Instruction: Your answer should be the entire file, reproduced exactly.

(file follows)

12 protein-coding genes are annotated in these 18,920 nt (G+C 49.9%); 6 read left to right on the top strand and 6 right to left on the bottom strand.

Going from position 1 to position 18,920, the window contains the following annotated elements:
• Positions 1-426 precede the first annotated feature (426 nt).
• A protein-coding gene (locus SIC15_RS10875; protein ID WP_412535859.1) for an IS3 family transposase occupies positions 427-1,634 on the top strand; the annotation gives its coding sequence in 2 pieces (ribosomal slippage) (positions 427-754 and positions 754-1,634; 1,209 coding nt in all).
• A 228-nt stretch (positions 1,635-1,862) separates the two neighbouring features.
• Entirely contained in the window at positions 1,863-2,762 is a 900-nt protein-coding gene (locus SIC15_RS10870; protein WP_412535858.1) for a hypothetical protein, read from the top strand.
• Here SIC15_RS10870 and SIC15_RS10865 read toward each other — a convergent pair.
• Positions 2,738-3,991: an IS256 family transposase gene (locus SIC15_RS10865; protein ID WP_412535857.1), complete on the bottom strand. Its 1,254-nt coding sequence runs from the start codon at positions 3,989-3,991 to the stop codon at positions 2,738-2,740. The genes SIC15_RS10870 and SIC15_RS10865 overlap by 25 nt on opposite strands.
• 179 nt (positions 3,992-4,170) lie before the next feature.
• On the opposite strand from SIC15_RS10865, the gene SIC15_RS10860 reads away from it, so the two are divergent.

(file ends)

12 protein-coding genes are annotated in these 18,920 nt (G+C 49.9%); 6 read left to right on the top strand and 6 right to left on the bottom strand.

Going from position 1 to position 18,920, the window contains the following annotated elements:
• Positions 1-426 precede the first annotated feature (426 nt).
• A protein-coding gene (locus SIC15_RS10875; protein ID WP_412535859.1) for an IS3 family transposase occupies positions 427-1,634 on the top strand; the annotation gives its coding sequence in 2 pieces (ribosomal slippage) (positions 427-754 and positions 754-1,634; 1,209 coding nt in all).
• A 228-nt stretch (positions 1,635-1,862) separates the two neighbouring features.
• Entirely contained in the window at positions 1,863-2,762 is a 900-nt protein-coding gene (locus SIC15_RS10870; protein WP_412535858.1) for a hypothetical protein, read from the top strand.
• Here SIC15_RS10870 and SIC15_RS10865 read toward each other — a convergent pair.
• Positions 2,738-3,991: an IS256 family transposase gene (locus SIC15_RS10865; protein ID WP_412535857.1), complete on the bottom strand. Its 1,254-nt coding sequence runs from the start codon at positions 3,989-3,991 to the stop codon at positions 2,738-2,740. The genes SIC15_RS10870 and SIC15_RS10865 overlap by 25 nt on opposite strands.
• 179 nt (positions 3,992-4,170) lie before the next feature.
• On the opposite strand from SIC15_RS10865, the gene SIC15_RS10860 reads away from it, so the two are divergent.